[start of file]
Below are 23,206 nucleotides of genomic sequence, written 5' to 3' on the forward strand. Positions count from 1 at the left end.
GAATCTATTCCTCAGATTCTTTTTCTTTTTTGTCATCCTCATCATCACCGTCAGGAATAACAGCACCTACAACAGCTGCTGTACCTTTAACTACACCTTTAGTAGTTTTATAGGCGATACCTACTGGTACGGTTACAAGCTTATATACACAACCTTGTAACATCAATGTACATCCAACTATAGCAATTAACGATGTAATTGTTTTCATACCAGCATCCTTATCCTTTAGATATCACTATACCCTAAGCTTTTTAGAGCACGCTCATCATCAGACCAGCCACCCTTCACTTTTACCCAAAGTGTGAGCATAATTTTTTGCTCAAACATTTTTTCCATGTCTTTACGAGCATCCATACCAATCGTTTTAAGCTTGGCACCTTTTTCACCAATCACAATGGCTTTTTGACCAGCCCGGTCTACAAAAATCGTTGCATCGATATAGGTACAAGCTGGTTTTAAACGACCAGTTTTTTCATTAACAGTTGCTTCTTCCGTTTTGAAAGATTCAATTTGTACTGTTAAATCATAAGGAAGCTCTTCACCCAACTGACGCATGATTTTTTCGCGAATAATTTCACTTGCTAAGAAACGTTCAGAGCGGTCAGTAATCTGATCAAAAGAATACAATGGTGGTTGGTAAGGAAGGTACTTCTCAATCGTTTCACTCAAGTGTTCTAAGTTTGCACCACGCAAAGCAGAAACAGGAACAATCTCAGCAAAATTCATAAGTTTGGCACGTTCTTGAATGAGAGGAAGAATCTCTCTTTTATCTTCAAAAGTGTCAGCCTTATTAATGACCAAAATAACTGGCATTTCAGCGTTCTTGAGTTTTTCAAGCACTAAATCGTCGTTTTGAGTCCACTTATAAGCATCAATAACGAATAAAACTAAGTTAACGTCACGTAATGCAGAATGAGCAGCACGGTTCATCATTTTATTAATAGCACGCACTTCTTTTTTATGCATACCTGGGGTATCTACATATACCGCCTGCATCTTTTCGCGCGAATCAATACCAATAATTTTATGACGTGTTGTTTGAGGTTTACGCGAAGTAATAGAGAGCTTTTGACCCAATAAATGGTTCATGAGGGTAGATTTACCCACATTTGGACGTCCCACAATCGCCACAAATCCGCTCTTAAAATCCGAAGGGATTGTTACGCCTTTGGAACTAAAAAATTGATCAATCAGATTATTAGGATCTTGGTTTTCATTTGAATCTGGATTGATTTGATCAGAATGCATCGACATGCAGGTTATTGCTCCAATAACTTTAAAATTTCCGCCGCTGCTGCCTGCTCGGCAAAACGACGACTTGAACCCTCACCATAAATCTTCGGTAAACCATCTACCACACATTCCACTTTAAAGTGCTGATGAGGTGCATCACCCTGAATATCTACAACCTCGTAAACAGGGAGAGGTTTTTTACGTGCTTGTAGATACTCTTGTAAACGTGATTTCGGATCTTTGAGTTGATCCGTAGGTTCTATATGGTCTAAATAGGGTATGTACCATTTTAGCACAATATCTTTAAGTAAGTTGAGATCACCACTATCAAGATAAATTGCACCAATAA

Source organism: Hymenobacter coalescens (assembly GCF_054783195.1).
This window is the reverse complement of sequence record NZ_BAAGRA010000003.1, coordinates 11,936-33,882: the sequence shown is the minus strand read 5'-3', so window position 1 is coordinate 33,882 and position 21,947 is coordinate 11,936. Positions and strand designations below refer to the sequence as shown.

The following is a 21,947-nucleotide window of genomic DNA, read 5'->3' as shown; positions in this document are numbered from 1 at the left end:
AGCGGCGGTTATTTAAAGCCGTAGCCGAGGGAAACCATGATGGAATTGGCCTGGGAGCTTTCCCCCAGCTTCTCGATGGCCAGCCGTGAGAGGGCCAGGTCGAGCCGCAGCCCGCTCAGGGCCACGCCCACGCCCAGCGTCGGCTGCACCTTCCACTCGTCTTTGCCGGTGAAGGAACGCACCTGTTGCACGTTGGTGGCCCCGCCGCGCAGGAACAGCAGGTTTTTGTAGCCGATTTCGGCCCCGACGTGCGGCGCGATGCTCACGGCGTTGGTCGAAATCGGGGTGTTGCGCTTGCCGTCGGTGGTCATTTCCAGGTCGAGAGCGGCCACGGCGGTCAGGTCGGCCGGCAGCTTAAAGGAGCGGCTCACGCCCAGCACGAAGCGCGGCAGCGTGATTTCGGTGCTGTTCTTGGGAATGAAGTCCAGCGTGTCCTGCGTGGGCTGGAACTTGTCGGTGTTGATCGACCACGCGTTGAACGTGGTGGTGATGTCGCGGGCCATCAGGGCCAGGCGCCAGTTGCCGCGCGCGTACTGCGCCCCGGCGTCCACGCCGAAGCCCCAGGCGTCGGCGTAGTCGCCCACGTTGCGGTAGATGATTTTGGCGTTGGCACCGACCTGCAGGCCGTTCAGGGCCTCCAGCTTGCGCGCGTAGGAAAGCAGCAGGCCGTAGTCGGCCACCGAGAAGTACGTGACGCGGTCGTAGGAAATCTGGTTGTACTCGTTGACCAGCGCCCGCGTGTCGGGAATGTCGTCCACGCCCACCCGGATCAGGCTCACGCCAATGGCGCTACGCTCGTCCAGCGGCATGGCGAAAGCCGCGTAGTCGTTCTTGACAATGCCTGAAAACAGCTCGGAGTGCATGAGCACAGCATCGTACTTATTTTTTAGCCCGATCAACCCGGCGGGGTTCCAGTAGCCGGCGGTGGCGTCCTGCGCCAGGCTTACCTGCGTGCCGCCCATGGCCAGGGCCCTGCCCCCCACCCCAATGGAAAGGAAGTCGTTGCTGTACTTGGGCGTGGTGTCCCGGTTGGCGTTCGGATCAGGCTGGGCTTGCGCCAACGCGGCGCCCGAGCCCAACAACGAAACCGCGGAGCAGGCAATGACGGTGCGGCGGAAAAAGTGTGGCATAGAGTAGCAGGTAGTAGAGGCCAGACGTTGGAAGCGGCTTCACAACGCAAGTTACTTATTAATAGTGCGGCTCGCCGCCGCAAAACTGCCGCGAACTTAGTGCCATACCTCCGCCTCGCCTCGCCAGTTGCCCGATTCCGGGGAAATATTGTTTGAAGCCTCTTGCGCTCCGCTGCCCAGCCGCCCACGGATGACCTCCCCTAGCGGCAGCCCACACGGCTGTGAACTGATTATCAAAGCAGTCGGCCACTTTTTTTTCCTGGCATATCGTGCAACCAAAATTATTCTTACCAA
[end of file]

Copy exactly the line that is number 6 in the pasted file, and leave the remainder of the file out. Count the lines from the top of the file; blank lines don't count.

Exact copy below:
AGCGGCGGTTATTTAAAGCCGTAGCCGAGGGAAACCATGATGGAATTGGCCTGGGAGCTTTCCCCCAGCTTCTCGATGGCCAGCCGTGAGAGGGCCAGGTCGAGCCGCAGCCCGCTCAGGGCCACGCCCACGCCCAGCGTCGGCTGCACCTTCCACTCGTCTTTGCCGGTGAAGGAACGCACCTGTTGCACGTTGGTGGCCCCGCCGCGCAGGAACAGCAGGTTTTTGTAGCCGATTTCGGCCCCGACGTGCGGCGCGATGCTCACGGCGTTGGTCGAAATCGGGGTGTTGCGCTTGCCGTCGGTGGTCATTTCCAGGTCGAGAGCGGCCACGGCGGTCAGGTCGGCCGGCAGCTTAAAGGAGCGGCTCACGCCCAGCACGAAGCGCGGCAGCGTGATTTCGGTGCTGTTCTTGGGAATGAAGTCCAGCGTGTCCTGCGTGGGCTGGAACTTGTCGGTGTTGATCGACCACGCGTTGAACGTGGTGGTGATGTCGCGGGCCATCAGGGCCAGGCGCCAGTTGCCGCGCGCGTACTGCGCCCCGGCGTCCACGCCGAAGCCCCAGGCGTCGGCGTAGTCGCCCACGTTGCGGTAGATGATTTTGGCGTTGGCACCGACCTGCAGGCCGTTCAGGGCCTCCAGCTTGCGCGCGTAGGAAAGCAGCAGGCCGTAGTCGGCCACCGAGAAGTACGTGACGCGGTCGTAGGAAATCTGGTTGTACTCGTTGACCAGCGCCCGCGTGTCGGGAATGTCGTCCACGCCCACCCGGATCAGGCTCACGCCAATGGCGCTACGCTCGTCCAGCGGCATGGCGAAAGCCGCGTAGTCGTTCTTGACAATGCCTGAAAACAGCTCGGAGTGCATGAGCACAGCATCGTACTTATTTTTTAGCCCGATCAACCCGGCGGGGTTCCAGTAGCCGGCGGTGGCGTCCTGCGCCAGGCTTACCTGCGTGCCGCCCATGGCCAGGGCCCTGCCCCCCACCCCAATGGAAAGGAAGTCGTTGCTGTACTTGGGCGTGGTGTCCCGGTTGGCGTTCGGATCAGGCTGGGCTTGCGCCAACGCGGCGCCCGAGCCCAACAACGAAACCGCGGAGCAGGCAATGACGGTGCGGCGGAAAAAGTGTGGCATAGAGTAGCAGGTAGTAGAGGCCAGACGTTGGAAGCGGCTTCACAACGCAAGTTACTTATTAATAGTGCGGCTCGCCGCCGCAAAACTGCCGCGAACTTAGTGCCATACCTCCGCCTCGCCTCGCCAGTTGCCCGATTCCGGGGAAATATTGTTTGAAGCCTCTTGCGCTCCGCTGCCCAGCCGCCCACGGATGACCTCCCCTAGCGGCAGCCCACACGGCTGTGAACTGATTATCAAAGCAGTCGGCCACTTTTTTTTCCTGGCATATCGTGCAACCAAAATTATTCTTACCAA